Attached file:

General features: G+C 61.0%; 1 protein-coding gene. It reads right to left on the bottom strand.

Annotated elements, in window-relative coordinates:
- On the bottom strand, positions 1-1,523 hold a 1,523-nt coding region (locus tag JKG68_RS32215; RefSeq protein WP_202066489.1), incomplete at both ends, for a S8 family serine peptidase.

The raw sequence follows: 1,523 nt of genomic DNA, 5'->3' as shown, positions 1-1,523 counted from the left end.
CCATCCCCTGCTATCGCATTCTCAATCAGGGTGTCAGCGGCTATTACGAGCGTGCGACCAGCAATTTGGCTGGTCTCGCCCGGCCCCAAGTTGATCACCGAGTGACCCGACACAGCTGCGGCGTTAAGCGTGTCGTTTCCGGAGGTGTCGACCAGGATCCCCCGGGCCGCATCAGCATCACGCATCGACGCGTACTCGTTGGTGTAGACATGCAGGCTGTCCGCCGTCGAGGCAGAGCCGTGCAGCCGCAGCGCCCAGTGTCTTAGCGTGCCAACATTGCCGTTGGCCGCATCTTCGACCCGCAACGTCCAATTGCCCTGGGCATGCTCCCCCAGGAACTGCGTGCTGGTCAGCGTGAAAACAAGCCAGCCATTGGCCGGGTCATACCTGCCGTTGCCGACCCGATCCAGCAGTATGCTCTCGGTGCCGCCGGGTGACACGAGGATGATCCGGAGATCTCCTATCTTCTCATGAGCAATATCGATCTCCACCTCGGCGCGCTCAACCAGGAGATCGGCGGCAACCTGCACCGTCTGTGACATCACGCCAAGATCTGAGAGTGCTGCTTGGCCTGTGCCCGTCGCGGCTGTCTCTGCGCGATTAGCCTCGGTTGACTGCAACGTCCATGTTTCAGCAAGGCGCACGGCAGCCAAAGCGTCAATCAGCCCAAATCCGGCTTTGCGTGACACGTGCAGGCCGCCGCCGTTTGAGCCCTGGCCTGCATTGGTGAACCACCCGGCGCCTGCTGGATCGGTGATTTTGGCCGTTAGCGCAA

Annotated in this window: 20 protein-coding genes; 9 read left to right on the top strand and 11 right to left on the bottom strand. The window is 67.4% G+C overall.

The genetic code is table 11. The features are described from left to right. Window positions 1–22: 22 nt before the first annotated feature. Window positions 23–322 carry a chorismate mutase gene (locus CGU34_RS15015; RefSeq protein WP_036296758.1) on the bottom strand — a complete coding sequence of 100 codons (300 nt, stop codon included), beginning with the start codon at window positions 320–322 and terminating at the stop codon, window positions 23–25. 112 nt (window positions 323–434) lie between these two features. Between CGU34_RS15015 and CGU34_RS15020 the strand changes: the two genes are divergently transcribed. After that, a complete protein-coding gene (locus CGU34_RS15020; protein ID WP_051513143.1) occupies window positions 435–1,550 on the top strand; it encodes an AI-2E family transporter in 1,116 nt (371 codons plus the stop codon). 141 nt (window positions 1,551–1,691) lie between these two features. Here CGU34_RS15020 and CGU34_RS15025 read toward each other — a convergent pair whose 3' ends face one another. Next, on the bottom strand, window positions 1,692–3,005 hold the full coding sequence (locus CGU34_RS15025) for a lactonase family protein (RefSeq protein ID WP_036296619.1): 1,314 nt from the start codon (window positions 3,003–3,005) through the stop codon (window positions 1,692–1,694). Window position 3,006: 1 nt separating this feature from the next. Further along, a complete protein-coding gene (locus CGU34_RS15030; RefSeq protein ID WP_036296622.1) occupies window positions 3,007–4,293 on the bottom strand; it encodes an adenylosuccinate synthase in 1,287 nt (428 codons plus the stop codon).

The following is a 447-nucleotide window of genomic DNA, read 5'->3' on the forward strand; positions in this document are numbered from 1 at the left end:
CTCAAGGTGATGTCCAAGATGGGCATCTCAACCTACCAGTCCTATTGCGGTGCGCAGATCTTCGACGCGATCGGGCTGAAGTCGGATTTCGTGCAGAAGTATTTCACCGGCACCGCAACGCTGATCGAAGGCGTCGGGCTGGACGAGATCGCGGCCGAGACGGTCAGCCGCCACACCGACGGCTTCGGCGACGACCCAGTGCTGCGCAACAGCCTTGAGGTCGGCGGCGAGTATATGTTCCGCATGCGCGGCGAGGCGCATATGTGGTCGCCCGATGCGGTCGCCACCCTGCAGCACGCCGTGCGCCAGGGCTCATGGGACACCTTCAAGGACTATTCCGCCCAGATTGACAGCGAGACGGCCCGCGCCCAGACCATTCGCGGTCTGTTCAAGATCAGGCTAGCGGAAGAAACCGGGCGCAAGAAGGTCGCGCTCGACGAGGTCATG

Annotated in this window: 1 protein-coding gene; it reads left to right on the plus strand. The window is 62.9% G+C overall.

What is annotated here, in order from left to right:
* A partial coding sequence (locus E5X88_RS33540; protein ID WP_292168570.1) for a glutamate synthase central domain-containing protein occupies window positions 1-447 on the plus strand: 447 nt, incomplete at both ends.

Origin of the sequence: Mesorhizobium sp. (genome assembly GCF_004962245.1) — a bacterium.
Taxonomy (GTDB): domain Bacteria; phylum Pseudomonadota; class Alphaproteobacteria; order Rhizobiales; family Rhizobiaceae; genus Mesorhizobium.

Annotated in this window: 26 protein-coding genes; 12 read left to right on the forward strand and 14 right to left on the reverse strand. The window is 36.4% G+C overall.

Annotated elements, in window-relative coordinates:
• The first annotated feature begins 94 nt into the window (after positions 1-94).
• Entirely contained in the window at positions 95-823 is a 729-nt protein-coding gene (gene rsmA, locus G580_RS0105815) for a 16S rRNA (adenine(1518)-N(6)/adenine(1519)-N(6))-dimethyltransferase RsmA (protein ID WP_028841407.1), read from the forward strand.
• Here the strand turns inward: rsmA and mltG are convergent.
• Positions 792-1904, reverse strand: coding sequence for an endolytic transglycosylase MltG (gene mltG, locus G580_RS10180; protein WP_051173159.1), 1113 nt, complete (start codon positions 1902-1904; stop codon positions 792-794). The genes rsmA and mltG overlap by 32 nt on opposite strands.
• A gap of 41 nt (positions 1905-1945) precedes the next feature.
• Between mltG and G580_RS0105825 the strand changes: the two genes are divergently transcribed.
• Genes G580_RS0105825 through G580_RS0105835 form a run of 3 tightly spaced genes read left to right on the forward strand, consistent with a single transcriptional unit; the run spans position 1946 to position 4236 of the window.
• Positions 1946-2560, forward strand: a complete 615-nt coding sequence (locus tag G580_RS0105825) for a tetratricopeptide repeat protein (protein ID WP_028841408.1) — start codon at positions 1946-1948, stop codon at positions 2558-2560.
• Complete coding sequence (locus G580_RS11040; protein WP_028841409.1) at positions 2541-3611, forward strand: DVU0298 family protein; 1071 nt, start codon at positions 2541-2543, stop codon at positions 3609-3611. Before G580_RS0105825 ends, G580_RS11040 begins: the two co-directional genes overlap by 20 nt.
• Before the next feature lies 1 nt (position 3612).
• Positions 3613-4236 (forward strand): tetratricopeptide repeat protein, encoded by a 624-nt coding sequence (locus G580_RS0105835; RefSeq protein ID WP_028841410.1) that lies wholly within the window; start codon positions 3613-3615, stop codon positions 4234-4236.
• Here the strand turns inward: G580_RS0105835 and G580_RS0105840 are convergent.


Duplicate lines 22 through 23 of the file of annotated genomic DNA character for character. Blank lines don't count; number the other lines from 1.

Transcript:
• Between mltG and G580_RS0105825 the strand changes: the two genes are divergently transcribed.
• Genes G580_RS0105825 through G580_RS0105835 form a run of 3 tightly spaced genes read left to right on the forward strand, consistent with a single transcriptional unit; the run spans position 1946 to position 4236 of the window.